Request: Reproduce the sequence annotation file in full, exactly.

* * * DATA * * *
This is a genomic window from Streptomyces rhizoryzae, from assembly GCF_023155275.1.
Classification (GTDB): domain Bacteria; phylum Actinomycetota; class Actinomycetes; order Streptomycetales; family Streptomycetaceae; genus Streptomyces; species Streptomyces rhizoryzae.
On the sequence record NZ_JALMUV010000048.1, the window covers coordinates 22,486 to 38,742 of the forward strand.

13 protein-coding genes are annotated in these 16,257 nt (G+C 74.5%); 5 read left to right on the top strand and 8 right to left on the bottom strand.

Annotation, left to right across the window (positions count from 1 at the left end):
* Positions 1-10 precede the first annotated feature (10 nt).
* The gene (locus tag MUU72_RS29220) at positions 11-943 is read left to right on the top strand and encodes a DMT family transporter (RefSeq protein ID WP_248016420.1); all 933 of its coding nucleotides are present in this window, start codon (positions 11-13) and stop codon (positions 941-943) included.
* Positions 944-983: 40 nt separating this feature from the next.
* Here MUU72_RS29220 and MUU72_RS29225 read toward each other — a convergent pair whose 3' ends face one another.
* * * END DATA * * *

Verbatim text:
This is a genomic window from Streptomyces rhizoryzae, from assembly GCF_023155275.1.
Classification (GTDB): domain Bacteria; phylum Actinomycetota; class Actinomycetes; order Streptomycetales; family Streptomycetaceae; genus Streptomyces; species Streptomyces rhizoryzae.
On the sequence record NZ_JALMUV010000048.1, the window covers coordinates 22,486 to 38,742 of the forward strand.

13 protein-coding genes are annotated in these 16,257 nt (G+C 74.5%); 5 read left to right on the top strand and 8 right to left on the bottom strand.

Annotation, left to right across the window (positions count from 1 at the left end):
* Positions 1-10 precede the first annotated feature (10 nt).
* The gene (locus tag MUU72_RS29220) at positions 11-943 is read left to right on the top strand and encodes a DMT family transporter (RefSeq protein ID WP_248016420.1); all 933 of its coding nucleotides are present in this window, start codon (positions 11-13) and stop codon (positions 941-943) included.
* Positions 944-983: 40 nt separating this feature from the next.
* Here MUU72_RS29220 and MUU72_RS29225 read toward each other — a convergent pair whose 3' ends face one another.